[Figure 1] shows OTUs cluster and species annotation, sequence numbers classified into different level taxa and comparison of bacterial community composition at the phylum. A total of 3,904,495 tags were generated and clustered into 14,438 OTUs. Of them, 97.3% of the tags were classified into genus-level taxa and 48.0% into species-level taxa [Figure 1]b. For each sample, 78,090 tags were generated. Of them, 77,011 taxon tags were clustered into an average of 289 OTUs [Figure 1]a. Further, all (100%) of the OTUs could be classified and the average unique tags identified was 1079.
Figure 1: Composition of bacterial microbiome identified in 50 rectal swabs collected from Chinese children with diagnosed hand, foot, and mouth disease. (a) OTUs cluster and species annotation. Total tags (red column) represented the total number of effective tags for OTUs clustered, taxon tags (blue column) the tags number for OTUs construction and annotation, unclassified tags (green column) the tags number for unannotated OTUs, unique tags (yellow column) the tags numbers for unclustered OTUs, and OTUs numbers (the purple column) were acquired OTUs number for each sample. Horizontal axis indicated the individual sample. (b) Sequence numbers classified into different level taxa. Horizontal axis indicated the individual sample. Vertical axis indicated the sequence numbers obtained. Different color indicated classified different taxa. (c) Comparison of microbial community composition at the phylum for each sample. Only the top 10 most abundant phylum are shown for demonstration and clarity. Horizontal axis indicated the individual sample. OTUs: Operational taxonomic units.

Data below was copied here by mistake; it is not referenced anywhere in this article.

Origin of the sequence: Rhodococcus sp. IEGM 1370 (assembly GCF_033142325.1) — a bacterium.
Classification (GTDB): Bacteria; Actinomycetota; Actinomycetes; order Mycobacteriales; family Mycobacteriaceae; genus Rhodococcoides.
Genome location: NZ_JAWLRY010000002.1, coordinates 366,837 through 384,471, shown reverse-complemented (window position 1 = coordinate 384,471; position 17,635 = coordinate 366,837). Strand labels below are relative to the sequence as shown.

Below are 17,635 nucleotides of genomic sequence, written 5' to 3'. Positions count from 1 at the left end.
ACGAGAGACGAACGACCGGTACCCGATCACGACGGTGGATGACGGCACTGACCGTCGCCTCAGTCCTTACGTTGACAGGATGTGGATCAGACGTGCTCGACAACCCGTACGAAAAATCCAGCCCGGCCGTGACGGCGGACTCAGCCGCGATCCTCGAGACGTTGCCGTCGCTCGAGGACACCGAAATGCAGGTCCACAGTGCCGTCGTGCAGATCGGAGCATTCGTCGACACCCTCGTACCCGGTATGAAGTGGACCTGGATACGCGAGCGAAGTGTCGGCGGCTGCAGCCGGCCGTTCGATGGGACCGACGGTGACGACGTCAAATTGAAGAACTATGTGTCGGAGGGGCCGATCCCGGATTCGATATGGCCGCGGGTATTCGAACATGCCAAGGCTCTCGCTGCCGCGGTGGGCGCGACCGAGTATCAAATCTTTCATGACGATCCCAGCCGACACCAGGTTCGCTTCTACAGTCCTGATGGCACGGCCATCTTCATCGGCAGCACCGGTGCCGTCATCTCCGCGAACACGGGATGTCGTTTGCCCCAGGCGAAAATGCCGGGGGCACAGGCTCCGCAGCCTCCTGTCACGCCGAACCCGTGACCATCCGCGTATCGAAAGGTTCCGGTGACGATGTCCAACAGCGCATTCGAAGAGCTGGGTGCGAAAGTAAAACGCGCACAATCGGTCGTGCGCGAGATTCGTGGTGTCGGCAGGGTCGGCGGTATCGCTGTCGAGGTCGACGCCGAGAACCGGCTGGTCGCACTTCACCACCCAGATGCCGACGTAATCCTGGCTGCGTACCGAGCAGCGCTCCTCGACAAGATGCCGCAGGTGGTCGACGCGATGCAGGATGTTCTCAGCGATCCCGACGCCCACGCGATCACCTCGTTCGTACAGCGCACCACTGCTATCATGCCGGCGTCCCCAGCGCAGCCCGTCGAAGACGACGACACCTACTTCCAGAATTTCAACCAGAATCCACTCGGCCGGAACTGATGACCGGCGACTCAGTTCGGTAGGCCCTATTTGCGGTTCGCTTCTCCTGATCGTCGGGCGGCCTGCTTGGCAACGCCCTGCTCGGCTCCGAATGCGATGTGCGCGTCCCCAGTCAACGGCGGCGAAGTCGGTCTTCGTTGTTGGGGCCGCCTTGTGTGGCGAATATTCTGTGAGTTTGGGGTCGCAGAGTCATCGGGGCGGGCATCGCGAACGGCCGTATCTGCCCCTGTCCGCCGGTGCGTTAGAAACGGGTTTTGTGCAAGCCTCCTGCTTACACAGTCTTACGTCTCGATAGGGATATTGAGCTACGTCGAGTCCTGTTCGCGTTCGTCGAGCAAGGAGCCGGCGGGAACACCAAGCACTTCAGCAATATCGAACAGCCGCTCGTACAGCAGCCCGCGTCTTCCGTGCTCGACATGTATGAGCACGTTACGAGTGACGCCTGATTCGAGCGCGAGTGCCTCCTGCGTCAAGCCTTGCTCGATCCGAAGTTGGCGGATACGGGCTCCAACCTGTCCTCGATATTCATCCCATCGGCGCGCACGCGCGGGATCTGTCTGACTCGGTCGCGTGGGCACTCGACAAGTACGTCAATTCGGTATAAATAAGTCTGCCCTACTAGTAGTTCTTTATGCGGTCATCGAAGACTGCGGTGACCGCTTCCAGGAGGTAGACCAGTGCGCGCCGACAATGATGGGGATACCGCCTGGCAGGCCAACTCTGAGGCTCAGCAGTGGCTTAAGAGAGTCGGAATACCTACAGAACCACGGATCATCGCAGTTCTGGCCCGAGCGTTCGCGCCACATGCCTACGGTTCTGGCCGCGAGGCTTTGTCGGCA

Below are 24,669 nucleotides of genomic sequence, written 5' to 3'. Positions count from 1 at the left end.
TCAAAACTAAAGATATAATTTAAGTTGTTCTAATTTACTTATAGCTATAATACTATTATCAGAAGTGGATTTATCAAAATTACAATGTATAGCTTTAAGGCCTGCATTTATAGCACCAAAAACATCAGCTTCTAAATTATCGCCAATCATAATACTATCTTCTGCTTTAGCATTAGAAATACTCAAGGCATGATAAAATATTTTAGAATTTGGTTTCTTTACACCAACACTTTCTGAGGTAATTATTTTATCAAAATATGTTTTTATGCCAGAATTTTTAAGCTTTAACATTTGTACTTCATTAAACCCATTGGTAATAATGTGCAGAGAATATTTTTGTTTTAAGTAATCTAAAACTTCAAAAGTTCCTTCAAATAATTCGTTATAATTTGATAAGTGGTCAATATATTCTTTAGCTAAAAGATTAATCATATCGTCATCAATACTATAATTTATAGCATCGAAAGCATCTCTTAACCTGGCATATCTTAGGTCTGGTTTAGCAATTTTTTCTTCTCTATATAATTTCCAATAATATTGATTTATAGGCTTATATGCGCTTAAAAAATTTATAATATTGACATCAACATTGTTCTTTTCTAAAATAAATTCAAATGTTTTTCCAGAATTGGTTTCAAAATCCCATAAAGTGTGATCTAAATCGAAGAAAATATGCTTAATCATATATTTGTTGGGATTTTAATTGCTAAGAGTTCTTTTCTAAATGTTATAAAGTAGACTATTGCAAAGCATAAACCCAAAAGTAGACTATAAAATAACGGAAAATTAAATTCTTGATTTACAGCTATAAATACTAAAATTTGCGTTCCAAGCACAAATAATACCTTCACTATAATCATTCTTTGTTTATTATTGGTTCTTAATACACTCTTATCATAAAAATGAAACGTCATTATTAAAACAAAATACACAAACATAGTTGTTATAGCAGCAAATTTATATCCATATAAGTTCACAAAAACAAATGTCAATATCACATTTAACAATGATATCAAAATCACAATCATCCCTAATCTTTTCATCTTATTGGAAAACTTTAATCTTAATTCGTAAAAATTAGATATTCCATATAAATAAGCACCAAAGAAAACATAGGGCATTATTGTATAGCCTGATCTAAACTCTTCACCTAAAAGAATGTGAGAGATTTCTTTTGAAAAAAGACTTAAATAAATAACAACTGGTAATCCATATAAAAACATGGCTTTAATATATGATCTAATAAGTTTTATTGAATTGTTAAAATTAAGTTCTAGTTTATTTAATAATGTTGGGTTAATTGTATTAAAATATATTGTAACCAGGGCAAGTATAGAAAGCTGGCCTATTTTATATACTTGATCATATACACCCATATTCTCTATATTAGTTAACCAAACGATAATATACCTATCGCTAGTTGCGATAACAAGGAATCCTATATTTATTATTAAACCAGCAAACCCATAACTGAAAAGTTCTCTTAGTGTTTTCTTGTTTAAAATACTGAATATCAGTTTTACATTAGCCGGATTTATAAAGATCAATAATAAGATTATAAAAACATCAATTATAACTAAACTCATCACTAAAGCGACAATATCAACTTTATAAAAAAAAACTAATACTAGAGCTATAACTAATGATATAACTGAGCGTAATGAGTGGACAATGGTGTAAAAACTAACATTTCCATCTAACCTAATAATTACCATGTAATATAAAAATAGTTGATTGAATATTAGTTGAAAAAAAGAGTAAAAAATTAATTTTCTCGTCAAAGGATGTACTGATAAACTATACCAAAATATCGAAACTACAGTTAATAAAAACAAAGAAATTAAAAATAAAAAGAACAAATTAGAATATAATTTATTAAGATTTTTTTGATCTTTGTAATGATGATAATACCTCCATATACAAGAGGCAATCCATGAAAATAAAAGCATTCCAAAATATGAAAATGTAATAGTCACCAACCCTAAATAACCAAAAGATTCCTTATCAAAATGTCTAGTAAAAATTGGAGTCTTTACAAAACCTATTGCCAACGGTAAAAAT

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At the phylum level, Firmicutes (mean relative abundance, 58.6%), Bacteroidetes (29.2%), Proteobacteria (6.1%), Actinobacteria (4.2%), and Fusobacteria (0.9%) comprised the vast majority (99.0%) of gut microbiota in the study participants [Figure 1]c. At family level, the gut microbiota was generally dominated by Clostridiales family XI Incertae sedis (mean relative abundance 21.8%, with representative genus Ezakiella and Finegoldia), Enterococcaceae (16.6%, representative genus Enterococcus), Prevotellaceae (15.2%, representative genus Prevotella), Bacteroidaceae (6.8%, representative genus Bacteroides), and Enterobacteriaceae (3.8%, representative genus Escherichia/Shigella).